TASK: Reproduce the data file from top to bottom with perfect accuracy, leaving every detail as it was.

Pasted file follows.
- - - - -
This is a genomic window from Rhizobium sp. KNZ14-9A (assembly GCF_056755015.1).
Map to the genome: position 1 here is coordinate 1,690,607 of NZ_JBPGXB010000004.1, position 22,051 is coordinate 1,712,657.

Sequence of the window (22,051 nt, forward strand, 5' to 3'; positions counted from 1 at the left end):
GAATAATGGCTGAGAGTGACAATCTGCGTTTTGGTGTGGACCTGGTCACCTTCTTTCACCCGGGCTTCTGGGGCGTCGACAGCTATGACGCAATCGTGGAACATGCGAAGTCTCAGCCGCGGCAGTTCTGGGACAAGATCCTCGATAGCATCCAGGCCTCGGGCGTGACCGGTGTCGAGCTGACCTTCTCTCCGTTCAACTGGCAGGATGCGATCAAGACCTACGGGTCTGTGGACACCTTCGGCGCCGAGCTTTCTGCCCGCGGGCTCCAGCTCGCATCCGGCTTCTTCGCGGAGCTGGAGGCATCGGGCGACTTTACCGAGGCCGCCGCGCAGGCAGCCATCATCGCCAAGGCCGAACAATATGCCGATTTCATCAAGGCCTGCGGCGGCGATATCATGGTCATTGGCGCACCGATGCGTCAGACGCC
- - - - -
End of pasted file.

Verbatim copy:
This is a genomic window from Rhizobium sp. KNZ14-9A (assembly GCF_056755015.1).
Map to the genome: position 1 here is coordinate 1,690,607 of NZ_JBPGXB010000004.1, position 22,051 is coordinate 1,712,657.

Sequence of the window (22,051 nt, forward strand, 5' to 3'; positions counted from 1 at the left end):
GAATAATGGCTGAGAGTGACAATCTGCGTTTTGGTGTGGACCTGGTCACCTTCTTTCACCCGGGCTTCTGGGGCGTCGACAGCTATGACGCAATCGTGGAACATGCGAAGTCTCAGCCGCGGCAGTTCTGGGACAAGATCCTCGATAGCATCCAGGCCTCGGGCGTGACCGGTGTCGAGCTGACCTTCTCTCCGTTCAACTGGCAGGATGCGATCAAGACCTACGGGTCTGTGGACACCTTCGGCGCCGAGCTTTCTGCCCGCGGGCTCCAGCTCGCATCCGGCTTCTTCGCGGAGCTGGAGGCATCGGGCGACTTTACCGAGGCCGCCGCGCAGGCAGCCATCATCGCCAAGGCCGAACAATATGCCGATTTCATCAAGGCCTGCGGCGGCGATATCATGGTCATTGGCGCACCGATGCGTCAGACGCC